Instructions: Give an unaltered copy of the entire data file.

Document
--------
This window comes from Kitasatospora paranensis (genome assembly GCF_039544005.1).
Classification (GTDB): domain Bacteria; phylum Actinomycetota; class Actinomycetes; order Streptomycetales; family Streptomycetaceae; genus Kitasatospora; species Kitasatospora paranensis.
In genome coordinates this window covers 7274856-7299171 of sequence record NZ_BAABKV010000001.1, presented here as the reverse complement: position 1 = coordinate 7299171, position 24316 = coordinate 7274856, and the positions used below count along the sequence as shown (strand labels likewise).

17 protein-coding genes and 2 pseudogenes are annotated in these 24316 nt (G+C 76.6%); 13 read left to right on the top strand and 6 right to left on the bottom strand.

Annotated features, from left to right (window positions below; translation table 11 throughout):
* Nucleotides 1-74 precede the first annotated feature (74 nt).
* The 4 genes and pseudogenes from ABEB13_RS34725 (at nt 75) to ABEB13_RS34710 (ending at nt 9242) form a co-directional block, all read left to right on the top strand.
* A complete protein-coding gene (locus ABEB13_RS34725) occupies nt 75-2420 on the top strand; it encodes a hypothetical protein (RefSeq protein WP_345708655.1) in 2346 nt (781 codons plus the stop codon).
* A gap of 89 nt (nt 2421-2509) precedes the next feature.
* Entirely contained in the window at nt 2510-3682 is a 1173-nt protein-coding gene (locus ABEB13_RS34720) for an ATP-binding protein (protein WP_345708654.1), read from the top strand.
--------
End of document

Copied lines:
This window comes from Kitasatospora paranensis (genome assembly GCF_039544005.1).
Classification (GTDB): domain Bacteria; phylum Actinomycetota; class Actinomycetes; order Streptomycetales; family Streptomycetaceae; genus Kitasatospora; species Kitasatospora paranensis.
In genome coordinates this window covers 7274856-7299171 of sequence record NZ_BAABKV010000001.1, presented here as the reverse complement: position 1 = coordinate 7299171, position 24316 = coordinate 7274856, and the positions used below count along the sequence as shown (strand labels likewise).

17 protein-coding genes and 2 pseudogenes are annotated in these 24316 nt (G+C 76.6%); 13 read left to right on the top strand and 6 right to left on the bottom strand.

Annotated features, from left to right (window positions below; translation table 11 throughout):
* Nucleotides 1-74 precede the first annotated feature (74 nt).
* The 4 genes and pseudogenes from ABEB13_RS34725 (at nt 75) to ABEB13_RS34710 (ending at nt 9242) form a co-directional block, all read left to right on the top strand.
* A complete protein-coding gene (locus ABEB13_RS34725) occupies nt 75-2420 on the top strand; it encodes a hypothetical protein (RefSeq protein WP_345708655.1) in 2346 nt (781 codons plus the stop codon).
* A gap of 89 nt (nt 2421-2509) precedes the next feature.
* Entirely contained in the window at nt 2510-3682 is a 1173-nt protein-coding gene (locus ABEB13_RS34720) for an ATP-binding protein (protein WP_345708654.1), read from the top strand.